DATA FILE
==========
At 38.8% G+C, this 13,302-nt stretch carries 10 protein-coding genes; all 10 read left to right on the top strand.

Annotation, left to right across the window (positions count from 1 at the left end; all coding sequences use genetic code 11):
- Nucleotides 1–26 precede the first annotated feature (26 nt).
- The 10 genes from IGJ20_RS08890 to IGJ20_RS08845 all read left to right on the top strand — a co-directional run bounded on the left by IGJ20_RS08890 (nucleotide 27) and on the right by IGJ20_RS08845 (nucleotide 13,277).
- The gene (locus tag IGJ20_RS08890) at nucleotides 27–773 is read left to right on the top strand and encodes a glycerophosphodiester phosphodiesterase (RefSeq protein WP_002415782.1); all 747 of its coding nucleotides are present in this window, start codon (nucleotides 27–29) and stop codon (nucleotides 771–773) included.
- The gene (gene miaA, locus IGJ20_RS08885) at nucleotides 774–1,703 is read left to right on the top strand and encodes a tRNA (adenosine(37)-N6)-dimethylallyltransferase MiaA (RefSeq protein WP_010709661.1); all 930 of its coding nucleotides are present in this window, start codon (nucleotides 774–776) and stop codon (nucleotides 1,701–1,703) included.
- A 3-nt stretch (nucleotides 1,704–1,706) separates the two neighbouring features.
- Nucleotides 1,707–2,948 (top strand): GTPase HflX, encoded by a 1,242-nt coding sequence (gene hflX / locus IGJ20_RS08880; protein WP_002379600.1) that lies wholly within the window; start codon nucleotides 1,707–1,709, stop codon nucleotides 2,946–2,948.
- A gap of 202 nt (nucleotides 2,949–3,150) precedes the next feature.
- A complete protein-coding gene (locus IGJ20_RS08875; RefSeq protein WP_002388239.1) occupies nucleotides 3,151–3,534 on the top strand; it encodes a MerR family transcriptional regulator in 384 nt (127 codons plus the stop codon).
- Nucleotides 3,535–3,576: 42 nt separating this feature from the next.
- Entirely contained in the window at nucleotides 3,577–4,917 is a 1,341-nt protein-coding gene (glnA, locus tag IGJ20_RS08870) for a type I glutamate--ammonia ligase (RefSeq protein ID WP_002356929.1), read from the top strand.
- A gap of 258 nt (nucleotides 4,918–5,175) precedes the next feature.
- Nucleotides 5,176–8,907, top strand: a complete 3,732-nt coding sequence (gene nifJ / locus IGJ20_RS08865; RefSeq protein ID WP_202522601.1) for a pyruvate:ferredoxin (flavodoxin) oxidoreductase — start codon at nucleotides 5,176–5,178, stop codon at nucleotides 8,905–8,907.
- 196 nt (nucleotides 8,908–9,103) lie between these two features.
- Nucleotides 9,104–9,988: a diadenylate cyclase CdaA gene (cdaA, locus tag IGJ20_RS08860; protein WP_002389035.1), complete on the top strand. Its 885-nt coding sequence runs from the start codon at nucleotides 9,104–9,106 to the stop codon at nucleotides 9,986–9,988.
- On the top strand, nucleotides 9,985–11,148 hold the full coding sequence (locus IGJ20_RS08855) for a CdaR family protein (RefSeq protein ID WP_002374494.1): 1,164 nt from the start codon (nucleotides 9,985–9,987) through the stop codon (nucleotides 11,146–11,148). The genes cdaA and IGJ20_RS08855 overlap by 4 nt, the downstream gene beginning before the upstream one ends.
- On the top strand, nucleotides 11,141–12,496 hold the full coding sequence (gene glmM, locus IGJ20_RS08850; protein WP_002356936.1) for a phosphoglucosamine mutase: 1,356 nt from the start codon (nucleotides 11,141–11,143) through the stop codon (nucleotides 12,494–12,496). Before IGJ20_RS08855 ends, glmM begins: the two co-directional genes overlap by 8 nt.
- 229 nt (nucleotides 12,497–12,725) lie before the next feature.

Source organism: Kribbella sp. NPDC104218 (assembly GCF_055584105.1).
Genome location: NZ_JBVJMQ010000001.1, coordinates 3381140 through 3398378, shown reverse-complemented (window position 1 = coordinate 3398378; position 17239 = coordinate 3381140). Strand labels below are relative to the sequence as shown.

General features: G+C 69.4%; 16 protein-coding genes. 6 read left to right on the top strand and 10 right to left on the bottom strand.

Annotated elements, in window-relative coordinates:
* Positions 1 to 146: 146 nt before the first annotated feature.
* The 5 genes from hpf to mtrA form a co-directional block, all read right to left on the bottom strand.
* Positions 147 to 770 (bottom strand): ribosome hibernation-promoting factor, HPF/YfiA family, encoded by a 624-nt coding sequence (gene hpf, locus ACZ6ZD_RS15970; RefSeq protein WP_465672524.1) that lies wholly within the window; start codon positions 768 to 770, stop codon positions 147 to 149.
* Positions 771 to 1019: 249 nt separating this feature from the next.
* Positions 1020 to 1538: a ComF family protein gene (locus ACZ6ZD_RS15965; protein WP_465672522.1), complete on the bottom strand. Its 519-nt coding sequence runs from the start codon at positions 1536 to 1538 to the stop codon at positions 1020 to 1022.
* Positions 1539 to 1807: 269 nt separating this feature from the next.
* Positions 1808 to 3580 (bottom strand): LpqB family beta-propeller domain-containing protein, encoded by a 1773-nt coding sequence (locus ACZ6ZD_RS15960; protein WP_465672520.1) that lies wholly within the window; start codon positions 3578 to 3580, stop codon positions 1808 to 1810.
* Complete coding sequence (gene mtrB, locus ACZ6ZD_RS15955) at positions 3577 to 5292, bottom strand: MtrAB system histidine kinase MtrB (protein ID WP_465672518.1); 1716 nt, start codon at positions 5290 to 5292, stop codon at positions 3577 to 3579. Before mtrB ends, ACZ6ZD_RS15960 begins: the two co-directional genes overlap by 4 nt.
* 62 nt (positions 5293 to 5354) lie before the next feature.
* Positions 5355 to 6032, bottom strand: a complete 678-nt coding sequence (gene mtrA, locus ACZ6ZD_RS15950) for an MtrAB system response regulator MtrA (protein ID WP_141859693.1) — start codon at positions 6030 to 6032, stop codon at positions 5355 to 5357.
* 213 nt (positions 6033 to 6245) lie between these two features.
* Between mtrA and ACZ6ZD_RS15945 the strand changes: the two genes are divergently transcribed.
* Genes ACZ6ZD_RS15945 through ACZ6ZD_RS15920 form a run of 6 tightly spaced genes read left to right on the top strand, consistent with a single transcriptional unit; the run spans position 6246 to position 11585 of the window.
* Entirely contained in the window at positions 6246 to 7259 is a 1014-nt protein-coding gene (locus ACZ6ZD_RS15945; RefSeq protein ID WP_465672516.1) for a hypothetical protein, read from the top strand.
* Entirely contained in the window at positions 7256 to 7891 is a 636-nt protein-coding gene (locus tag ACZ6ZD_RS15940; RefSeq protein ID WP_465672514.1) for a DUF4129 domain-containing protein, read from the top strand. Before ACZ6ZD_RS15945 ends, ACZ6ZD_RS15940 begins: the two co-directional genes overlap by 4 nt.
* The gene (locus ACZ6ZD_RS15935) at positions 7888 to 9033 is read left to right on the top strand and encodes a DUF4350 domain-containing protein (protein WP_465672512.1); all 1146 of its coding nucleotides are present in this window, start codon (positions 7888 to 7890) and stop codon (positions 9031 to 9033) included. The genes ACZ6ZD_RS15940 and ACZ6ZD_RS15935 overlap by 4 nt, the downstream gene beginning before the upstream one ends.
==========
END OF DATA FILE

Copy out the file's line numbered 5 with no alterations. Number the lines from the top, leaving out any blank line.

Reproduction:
- The gene (locus tag IGJ20_RS08890) at nucleotides 27–773 is read left to right on the top strand and encodes a glycerophosphodiester phosphodiesterase (RefSeq protein WP_002415782.1); all 747 of its coding nucleotides are present in this window, start codon (nucleotides 27–29) and stop codon (nucleotides 771–773) included.